Rules 1.1 and 1.6 impose a duty to act competently to safeguard against the inadvertent or unauthorized disclosure of information related to the representation of a client. I’ve blogged often on encryption, cloud storage, and other tech issues that impact the duty.
But I’ve also blogged that the most recent sanctions involving Rule 1.6 have nothing to do with hackers or technology. As I wrote:
“To wit: the last three sanctions for violations of Rule 1.6 in Vermont were imposed:
- for leaving a client file in the hallway for the client to pick up;
- for disclosing to a new client too much information about an old client’s case; and
- for selling a work computer.
My guess is that far more lawyers have put information related to a representation at risk by leaving files or computers in restaurants or airport waiting areas than by sending unencrypted emails or storing information in the cloud.”
The lesson: don’t forget about the “simple” steps you can take to safeguard against the inadvertent disclosure of client information.
Today’s question is whether disabling your e-mail account’s “autocomplete” function is one of those steps.
The question arises from the evolving saga of one of the country’s more prestigious law firm’s inadvertent disclosure to the Wall Street Journal of confidential & privileged information. The matter involves Pepsi, an SEC investigation, and a Russian dairy company named Wimm-Bill-Dann. Above the Law’s Joe Patrice has the story here.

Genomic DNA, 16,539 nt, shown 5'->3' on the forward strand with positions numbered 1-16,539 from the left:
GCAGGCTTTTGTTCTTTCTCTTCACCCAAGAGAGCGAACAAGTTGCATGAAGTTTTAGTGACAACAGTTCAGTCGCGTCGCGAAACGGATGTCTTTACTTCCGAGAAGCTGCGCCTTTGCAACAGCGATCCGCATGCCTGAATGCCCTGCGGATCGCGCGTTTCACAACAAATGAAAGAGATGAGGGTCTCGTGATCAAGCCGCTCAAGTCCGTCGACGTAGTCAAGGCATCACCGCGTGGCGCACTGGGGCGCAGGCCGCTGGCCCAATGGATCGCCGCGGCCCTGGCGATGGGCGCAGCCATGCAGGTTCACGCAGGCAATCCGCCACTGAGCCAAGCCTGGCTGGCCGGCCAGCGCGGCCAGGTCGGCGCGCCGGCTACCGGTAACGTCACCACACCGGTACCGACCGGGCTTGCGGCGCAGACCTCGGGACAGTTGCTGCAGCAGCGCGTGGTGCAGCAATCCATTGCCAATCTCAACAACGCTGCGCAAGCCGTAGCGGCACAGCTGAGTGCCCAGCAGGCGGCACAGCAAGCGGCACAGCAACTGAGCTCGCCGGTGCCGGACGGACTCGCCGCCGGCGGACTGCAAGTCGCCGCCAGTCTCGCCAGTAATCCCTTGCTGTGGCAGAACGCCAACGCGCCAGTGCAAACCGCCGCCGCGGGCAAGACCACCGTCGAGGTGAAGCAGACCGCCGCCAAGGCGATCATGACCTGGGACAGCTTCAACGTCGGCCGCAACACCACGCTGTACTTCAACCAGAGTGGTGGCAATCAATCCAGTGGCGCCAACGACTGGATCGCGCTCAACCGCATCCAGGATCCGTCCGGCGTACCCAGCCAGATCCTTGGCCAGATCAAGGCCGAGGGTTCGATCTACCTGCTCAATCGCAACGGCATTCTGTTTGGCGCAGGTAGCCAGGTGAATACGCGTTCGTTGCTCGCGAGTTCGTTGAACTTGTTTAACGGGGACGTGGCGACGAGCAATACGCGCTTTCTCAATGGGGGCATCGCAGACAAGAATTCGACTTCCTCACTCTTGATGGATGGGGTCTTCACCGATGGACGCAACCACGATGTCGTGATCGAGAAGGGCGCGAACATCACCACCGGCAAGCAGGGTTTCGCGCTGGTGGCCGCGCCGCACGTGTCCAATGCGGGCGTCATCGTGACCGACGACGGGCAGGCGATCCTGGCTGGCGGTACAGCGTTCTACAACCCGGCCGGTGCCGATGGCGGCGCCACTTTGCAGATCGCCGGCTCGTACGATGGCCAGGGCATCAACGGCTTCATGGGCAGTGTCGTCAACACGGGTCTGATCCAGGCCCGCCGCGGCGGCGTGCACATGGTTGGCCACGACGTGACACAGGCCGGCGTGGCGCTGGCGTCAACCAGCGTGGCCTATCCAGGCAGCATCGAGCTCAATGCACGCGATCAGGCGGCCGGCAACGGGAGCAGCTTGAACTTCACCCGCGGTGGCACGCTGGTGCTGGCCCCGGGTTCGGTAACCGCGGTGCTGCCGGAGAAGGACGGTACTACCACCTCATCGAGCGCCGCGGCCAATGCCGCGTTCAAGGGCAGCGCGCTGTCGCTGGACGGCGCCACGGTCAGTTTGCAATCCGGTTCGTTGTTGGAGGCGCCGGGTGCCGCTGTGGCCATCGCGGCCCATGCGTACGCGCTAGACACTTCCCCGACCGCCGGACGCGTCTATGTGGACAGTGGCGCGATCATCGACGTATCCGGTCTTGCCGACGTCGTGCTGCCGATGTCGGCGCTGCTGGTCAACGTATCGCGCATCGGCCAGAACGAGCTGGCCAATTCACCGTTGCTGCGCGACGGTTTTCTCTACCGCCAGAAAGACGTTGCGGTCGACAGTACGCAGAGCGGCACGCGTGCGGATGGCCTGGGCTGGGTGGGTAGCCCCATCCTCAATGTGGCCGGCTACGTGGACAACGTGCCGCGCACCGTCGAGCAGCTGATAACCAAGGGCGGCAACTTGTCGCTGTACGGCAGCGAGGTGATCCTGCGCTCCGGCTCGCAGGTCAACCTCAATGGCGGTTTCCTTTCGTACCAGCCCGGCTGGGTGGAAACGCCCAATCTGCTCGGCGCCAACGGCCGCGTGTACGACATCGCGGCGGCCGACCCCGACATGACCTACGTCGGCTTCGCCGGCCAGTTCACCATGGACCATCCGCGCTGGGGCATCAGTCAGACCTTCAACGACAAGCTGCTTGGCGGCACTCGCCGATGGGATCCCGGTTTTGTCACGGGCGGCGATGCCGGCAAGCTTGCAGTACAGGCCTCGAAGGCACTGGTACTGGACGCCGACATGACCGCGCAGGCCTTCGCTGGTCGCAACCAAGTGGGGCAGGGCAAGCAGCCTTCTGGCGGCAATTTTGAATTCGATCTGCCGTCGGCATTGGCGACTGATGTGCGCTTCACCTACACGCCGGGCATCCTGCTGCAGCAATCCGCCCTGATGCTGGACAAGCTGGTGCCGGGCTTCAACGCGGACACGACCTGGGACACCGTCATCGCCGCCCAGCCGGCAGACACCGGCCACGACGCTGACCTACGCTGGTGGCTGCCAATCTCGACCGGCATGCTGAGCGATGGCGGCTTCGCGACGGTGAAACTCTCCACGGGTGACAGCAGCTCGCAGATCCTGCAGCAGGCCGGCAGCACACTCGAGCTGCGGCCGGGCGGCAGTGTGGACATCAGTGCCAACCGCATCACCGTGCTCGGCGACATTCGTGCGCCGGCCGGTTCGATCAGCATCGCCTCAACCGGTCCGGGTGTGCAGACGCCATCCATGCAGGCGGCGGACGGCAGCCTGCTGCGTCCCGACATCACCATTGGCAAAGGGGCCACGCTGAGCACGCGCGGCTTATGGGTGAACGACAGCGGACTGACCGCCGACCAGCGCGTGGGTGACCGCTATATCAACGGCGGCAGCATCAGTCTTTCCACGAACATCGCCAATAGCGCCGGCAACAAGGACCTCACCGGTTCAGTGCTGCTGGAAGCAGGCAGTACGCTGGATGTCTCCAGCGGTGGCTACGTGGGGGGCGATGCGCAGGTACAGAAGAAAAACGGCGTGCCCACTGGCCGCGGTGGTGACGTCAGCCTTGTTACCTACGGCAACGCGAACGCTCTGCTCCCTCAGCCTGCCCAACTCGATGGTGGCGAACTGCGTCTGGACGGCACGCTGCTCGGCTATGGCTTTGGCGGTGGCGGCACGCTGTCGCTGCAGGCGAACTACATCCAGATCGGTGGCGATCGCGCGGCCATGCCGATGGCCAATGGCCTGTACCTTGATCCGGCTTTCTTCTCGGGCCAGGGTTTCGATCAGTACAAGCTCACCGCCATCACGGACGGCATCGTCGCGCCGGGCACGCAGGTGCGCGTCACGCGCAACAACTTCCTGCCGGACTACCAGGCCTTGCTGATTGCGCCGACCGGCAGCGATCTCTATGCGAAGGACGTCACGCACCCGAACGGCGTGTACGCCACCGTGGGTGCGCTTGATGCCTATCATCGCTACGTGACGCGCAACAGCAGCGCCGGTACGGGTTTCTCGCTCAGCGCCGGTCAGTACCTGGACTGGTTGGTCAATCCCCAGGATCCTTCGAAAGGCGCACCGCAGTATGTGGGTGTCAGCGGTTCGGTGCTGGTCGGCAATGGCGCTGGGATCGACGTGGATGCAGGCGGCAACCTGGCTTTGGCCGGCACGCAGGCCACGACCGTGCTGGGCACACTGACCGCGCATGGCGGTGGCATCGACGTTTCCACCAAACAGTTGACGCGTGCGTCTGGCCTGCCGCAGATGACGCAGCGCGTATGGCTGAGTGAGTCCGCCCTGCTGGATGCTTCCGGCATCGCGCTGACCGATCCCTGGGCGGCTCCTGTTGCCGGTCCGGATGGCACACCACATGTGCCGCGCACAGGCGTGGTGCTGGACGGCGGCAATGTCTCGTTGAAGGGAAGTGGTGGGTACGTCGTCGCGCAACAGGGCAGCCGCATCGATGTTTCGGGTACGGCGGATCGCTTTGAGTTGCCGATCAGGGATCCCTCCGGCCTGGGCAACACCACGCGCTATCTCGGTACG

(As an aside, I wonder if the All-England Tennis Club has sued Wimm-Bill-Dan to change its name? Or, perhaps, the company is the official dairy product provider for The Championships.)
Back to the story.
Patrice suggests that an e-mail snafu may have caused the inadvertent disclosure :
“The memo, discussing a subpoena Smith received, was sent to the Wall Street Journal in an email including a number of other attorneys working on the matter. Given the circumstances, it’s safe to say someone’s inline autocomplete got the better of them. For any attorneys using a mailbox with that feature… maybe turn it off. On the plus side, as an efficiency aid, it saves you a few seconds every day. On the downside, one day it’ll send privileged and potentially career-ending documents to the press. Weigh those out and do whatever you think is best. Don’t worry, you can continue this story after you go into your mail preferences.”
Very interesting point.
The duty to act competently to safeguard client information includes a duty to take reasonable precautions against inadvertent disclosure. Is disabling autocomplete a reasonable precaution? Stated differently, is it unreasonable not to disable it?
I don’t know. But, I do know this.
My name is Michael Kennedy and my e-mail address is email@example.com. Many of you know Judge Michael Kainen. Prior to being appointed to the bench, Judge Kainen was the Windsor County State’s Attorney. I don’t remember whether it happened when Judge Kainen was a prosecutor or after he’d been appointed. However, once, a lawyer who intended to e-mail a confidential ethics inquiry to me accidentally sent it to Judge Kainen.
Hint: state’s attorneys and judges also have “vermont.gov” e-mail addresses.
To: michael.k _________